In 1998 I voted at General Synod for flexibility in the use of our church's authorised services of worship, to include the possibility of services prepared with minimal reference to written authorised prayers of our church (providing nevertheless that conformity to our doctrine was maintained).
In doing so I and others did not realise that we were going to end up with Chloe's pink fluffy slippers, as adroitly described by +John Bluck.
But I think we knew that we were looking for canonical blessing of considerable liturgical diversity because that already existed, both within evangelical havens such as the Diocese of Nelson and in other circles, including experiences of worship at General Synod or the Inter Diocesan Conference itself!
Would I do the same today?
To give an answer to that question which is as simple and as clear as I can make it, I need first to take you (briefly) on a corporate and personal history.
The corporate history is outlined by various posts @ Liturgy (most recently here). In sum, after 1998 GS embarked on further loosening of the canons governing liturgy with one slight sign of regret when it passed a resolution about the so called Template designed to tell free-for-all liturgists that they didn't mean for the Template to be as unbounded as it looked. (With that resolution (IMHO) GS effectively gutted the Template of its substance as a vehicle for wide-ranging flexibility in worshop. The Template now authorised flexibility that could not go beyond what was already in the prayer book!) In short, through these decisions we are now in rather a messy situation. So messy that the attempt of GS 2014 to try to tidy up a small aspect of the mess is being resisted!
From being the Vicar of the Parish of Blenheim South, my personal history was that I went in 2001 to become ministry educator for the Diocese of Nelson and then in 2010 to a similar role here in the Diocese of Christchurch. Through some of that period I have simultaneously been part time Priest in Charge of parishes. That's nearly fourteen years of training lay and ordained people in leadership of worship, of visiting many parishes in the central and upper two-thirds of the South Island and generally engaging in formal and informal conversations about Anglican worship as well as in occasional and regular bursts of leading worship.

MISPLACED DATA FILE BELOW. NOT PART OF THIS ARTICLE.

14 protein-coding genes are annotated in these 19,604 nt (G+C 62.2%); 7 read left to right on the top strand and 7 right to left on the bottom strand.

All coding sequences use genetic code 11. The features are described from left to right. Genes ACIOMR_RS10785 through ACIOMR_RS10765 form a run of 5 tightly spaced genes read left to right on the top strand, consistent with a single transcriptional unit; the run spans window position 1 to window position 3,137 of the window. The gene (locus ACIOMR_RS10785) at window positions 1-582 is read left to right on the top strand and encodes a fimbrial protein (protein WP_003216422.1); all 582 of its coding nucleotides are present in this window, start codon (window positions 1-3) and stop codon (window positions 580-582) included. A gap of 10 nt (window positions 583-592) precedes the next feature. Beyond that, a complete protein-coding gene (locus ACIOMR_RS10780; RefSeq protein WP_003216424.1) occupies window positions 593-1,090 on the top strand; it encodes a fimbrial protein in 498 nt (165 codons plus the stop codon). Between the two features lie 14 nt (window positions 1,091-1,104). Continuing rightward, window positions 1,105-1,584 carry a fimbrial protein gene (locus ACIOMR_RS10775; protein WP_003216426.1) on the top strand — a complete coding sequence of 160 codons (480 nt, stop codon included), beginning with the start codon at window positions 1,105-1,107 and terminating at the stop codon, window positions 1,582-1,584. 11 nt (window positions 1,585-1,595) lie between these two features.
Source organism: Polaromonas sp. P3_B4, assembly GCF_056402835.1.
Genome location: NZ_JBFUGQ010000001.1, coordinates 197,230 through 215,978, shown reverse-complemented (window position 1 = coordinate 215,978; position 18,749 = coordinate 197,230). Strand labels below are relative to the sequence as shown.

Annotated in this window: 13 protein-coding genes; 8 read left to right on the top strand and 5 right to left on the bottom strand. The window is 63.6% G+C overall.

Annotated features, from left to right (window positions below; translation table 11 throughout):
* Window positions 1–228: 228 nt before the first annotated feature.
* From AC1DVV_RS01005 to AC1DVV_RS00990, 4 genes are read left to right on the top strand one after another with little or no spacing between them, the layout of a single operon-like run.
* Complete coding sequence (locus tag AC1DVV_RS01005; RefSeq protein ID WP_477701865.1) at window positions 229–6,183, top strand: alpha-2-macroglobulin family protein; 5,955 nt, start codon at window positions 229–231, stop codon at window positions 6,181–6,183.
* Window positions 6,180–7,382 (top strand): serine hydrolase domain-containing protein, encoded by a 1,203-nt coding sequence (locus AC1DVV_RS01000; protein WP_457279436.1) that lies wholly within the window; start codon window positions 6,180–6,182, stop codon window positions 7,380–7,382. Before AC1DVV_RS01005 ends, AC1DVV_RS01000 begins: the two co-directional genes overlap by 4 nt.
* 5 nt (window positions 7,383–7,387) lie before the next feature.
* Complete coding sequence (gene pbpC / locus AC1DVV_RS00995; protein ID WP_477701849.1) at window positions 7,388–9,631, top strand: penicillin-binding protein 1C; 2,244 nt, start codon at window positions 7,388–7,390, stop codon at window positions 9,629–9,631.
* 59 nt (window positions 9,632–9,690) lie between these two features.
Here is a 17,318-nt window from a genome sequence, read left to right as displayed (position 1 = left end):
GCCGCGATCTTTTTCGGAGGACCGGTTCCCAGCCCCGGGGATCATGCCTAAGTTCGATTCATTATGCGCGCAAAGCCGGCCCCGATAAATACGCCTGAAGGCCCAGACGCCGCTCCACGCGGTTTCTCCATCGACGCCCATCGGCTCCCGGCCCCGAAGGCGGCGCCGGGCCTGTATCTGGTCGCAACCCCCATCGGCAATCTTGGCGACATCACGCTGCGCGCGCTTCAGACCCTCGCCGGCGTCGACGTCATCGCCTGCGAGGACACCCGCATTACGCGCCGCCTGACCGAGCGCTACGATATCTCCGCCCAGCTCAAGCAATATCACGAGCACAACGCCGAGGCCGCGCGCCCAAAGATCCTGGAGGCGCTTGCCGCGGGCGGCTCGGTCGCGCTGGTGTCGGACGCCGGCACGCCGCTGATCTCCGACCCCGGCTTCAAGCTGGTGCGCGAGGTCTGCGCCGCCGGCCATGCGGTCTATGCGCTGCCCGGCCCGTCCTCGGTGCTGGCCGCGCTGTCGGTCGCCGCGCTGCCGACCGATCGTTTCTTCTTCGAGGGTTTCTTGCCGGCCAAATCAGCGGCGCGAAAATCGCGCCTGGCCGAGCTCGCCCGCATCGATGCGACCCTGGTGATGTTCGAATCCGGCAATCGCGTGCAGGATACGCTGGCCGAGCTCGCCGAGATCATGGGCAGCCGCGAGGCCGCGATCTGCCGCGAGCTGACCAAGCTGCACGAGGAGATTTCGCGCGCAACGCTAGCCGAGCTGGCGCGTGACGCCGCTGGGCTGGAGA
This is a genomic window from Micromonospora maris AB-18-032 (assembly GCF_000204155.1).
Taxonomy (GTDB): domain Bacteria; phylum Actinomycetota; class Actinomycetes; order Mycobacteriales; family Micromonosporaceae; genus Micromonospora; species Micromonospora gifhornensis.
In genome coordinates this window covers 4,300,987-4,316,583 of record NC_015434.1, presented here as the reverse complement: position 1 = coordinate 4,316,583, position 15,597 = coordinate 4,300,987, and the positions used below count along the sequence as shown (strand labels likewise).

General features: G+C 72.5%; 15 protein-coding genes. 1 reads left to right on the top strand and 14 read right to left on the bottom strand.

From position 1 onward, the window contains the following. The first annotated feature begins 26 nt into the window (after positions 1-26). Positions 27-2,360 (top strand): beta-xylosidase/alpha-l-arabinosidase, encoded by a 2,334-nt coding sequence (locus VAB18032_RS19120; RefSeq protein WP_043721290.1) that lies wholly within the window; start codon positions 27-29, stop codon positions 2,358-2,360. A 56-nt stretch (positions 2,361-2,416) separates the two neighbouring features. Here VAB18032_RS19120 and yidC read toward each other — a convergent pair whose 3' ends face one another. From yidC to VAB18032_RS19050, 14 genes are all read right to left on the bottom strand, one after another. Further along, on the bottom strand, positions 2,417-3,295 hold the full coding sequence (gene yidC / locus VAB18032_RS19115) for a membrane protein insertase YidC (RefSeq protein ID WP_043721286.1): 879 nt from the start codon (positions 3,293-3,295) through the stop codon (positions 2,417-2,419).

I have learned a thing or two these last fourteen years! In particular from Bosco Peters, both through reading Liturgy, engaging with comments here and there and through personal conversation. In particular I have learned the importance of common prayer, the prayer we pray together because we have agreed that this (i.e. the Book of Common Prayer and A New Zealand Prayer Book) will be our prayer - an agreement reached through our synodical processes and renewed each time lay and clerical ministers accept a licence from their bishop.
But I also learned that our Prayer Book (1989), without any further subsequent decisions by General Synod, has for the adept and skilful liturgist, considerable flexibility. The clue lies in the rubrical word 'may'. Every 'may' means you can omit that bit, thus freeing the service to incorporate other freely chosen aspects of worship (e.g. drama, additional music, testimony).
If that was all to consider, my answer would be ...
No, I would not agree again to changing the rubrics on p. 511 of NZPB. If I could go back to 1998 I would vote against the change I agreed to, supposing the above liturgical considerations were all that mattered.
Further, I would vote for the Template to be removed from our books, I would not agree to the use of eucharistic prayers from other churches of the Anglican Communion (no doubt fine, but why did we spend 25 years+ composing our own?) and I would generally embark on revision of the various prayers we have agreed to, in order to pare us back to greater commonality in our prayer together. (I would not, however, agree to there being one single communion service. A little diversity is good.)
But that is not all to consider, so my answer is ...
My own liturgical journey, however, has simultaneously been a journey with a church encountering changing contexts. Our great Western and our local Kiwi culture has not stood still these last twenty-five years since the publication of NZPB in 1989. A number of important features of congregational life are now different. Changes in culture and in language mean that the missional and generational challenges for the conducting of liturgy are different. The decisions by GS over these years to offer more diversity of approved prayers and greater flexibility have been an attempt to engage with the changing world in which the church lives.
But significant questions buzz round my mind concerning the present and future of our Anglican church in 21st century Aotearoa NZ.
My third post in the series will continue towards my answer to the question I have posed.